However, I would recommend booking a tour as it helps you understand more about the Hermitage’s history and its priceless art collection.
My guide informed me that there were 1000 rooms, 100 staircases, 2000 windows and 1800 doors. I took my guide’s information as accurate as I, for one, would not have wanted to count them all myself; imagine having the contract to clean all those windows!
Summer Palace – Catherine Palace
Whereas the Hermitage was the Winter Place for the Tsars of Russia, Catherine Palace was their Summer country residence. However, this palace didn’t start life quite as elaborate as the one we are now privileged to visit. Neither was it named after Catherine the Great (as I had thought before taking the tour).
Catherine Palace was named after Catherine l, Peter the Great’s wife, who had worked closely with the architect regarding how she wanted “her” palace to look. It was stunning but not quite the spectacle that her daughter, Empress Elizabeth, wanted it to be.
In 1752, many years after the death of Catherine l, Empress Elizabeth commissioned her architect to demolish her mother’s palace.
The build took four years and was upgraded to contain over 100 kilos of gold; the Russian Royalty certainly had a penchant for gold!
The palace now contained a Grand Hall, numerous reception halls and the Amber Room, wholly decorated with amber from floor to ceiling.
Nowadays, the Amber room is a reconstruction as the original went “missing” during WWll; it is no less astounding. Sadly photography is prohibited in the Amber room, so the only way you will see it is to visit it yourself!
I would advise booking a tour from St Petersburg to Catherine Palace. Your transport will take you to the area called Pushkin, previously known as Tsarskoye Selo, where the Summer Palace is situated. Our guide gave us lots of insider information that I wouldn’t have known about without her expertise.
Pavlovsk Park and Palace
Pavlovsk Palace was built by Catherine the Great for her son Pavel and is a 20-minute drive from Catherine Place.
Designed on a much smaller scale than her own Summer Palace, it still features the luxury of other royal residences and shows the affluence that the Imperial court held.
The ornate interiors and elaborate Pavlovsk palace halls are exquisite and hold Russian treasures and heirlooms, including a fair amount of armoury. Interiors with names such as Hall of War and Hall of Peace are a nod to the wars that Russia had fought and won.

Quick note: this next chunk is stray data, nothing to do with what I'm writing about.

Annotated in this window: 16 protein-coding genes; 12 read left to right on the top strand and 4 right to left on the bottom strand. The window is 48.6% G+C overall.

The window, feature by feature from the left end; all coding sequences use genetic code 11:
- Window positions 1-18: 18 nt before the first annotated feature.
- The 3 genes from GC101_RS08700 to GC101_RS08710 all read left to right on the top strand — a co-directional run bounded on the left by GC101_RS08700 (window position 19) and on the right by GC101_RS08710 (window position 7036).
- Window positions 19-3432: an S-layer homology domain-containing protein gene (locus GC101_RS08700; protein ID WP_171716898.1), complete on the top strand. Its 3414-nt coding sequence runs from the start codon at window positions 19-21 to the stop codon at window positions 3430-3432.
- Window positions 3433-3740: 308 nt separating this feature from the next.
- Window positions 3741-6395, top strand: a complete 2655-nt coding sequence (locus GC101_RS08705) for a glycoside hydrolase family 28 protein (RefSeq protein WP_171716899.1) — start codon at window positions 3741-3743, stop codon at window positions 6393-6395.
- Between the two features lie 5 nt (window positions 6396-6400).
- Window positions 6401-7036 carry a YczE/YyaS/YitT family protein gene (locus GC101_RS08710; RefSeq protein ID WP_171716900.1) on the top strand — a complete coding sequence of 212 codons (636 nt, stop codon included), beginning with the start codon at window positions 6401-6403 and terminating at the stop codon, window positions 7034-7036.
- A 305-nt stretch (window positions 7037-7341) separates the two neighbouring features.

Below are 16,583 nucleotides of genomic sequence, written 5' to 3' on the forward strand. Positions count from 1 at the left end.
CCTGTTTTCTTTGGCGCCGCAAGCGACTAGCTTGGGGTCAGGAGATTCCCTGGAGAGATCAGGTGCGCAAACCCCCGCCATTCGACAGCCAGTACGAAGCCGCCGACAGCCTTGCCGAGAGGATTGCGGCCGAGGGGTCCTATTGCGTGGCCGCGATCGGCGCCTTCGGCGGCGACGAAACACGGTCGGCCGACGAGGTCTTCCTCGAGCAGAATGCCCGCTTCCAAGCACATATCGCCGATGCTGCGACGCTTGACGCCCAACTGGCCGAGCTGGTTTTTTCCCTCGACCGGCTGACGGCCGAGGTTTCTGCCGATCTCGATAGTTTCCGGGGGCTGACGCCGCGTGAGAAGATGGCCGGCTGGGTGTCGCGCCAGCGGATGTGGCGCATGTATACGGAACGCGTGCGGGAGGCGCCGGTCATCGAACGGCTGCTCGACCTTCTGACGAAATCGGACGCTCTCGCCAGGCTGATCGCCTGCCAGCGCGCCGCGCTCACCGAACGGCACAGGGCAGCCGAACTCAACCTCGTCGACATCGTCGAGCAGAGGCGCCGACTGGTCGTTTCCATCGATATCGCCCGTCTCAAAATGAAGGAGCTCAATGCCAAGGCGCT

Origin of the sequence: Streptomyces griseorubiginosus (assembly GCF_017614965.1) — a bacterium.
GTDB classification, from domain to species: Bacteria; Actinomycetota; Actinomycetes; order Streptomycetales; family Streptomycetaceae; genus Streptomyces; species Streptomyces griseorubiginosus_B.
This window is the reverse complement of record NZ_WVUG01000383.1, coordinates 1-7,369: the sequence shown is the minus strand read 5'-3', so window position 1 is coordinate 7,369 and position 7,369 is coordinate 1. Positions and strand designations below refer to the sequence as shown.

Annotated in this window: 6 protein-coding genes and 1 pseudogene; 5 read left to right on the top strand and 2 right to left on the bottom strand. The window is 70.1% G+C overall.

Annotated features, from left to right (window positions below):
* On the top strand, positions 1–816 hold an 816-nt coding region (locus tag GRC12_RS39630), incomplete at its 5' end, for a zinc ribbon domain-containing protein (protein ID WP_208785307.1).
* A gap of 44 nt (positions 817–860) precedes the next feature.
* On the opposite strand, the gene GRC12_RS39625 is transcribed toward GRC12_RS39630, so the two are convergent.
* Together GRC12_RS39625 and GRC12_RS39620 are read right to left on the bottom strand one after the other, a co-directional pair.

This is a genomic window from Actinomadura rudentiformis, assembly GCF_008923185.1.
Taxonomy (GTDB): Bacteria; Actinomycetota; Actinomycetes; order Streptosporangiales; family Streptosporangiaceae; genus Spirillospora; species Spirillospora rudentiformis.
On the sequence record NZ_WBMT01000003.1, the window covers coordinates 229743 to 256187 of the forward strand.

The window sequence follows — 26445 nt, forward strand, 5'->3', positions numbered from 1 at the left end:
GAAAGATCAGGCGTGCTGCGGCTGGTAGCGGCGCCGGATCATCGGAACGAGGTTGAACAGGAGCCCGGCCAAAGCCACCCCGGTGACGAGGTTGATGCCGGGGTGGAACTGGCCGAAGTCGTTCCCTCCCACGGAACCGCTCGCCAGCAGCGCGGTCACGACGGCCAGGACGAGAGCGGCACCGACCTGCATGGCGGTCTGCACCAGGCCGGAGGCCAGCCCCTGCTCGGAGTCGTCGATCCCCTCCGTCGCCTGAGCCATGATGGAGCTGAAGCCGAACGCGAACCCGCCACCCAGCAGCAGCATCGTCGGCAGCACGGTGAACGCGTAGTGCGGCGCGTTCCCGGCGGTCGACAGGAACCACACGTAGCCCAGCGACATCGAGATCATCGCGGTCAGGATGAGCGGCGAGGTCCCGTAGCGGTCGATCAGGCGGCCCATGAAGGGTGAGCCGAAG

It was a royal residence until 1917; then it became a museum, and then during WWll, it was burned down. Intensive restoration work has brought it back to its former glory.
The 600-hectare Pavlovsk Park encircles the palace, and with woodland walks, flower gardens, and boating lakes is the perfect place to spend a few hours.
Unesco World Heritage site Peterhof was built to commemorate Peter the Great’s mighty victory against Sweden, and it is easy to see why it is called the “Russian Versailles”. It exudes pure decadence with 250 gold statues and 150 fountains that cascade down from the palace into the formal gardens.
If you have been to Versailles, you will notice certain similarities of grandeur; however, the gilded statues at Peterhof give it that certain edge making it a must to visit.
Its location on the banks of the Baltic Sea also adds a romantic vibe to the acres of gardens and the beautiful daffodil coloured exterior of Peterhof palace.
The largest of Peterhof’s palaces, known as the Grand Palace, only has 30 rooms. Despite that, it is filled with unimaginable Russian treasures with an interior to rival all the other royal residences.
If you want to travel to Peterhof independently, you can hop on a hydrofoil from outside the Hermitage State Museum, and the trip takes around 40 minutes.
Don’t be alarmed if you check your GPS locator and notice that your destination is no longer showing as Russia. Peterhof is actually in the Gulf of Finland!
St Petersburg is one of the world’s most beautiful cities, and a trip should be on your bucket list.
It is a city that is packed to the brim with history, and the Russian Palaces that I visited are just the tip of the iceberg when it comes to all of the fantastic things that you will be able to see and do in St Petersburg.
If you have time, then add Alexander Palace to this list.
The Romanov palace was the country home of the last Russian Emperor, Tsar Nicholas ll Romanov, where he lived with his family until their exile to Siberia in 1917. Alexander Palace is now a state museum and heritage site.
Nicholas ll Romanov was married to none other than Alexandra Fiodorovna, the granddaughter of Queen Victoria of England.
The family were executed by the Bolsheviks following the Russian Revolution, leading to the end of Imperial rule.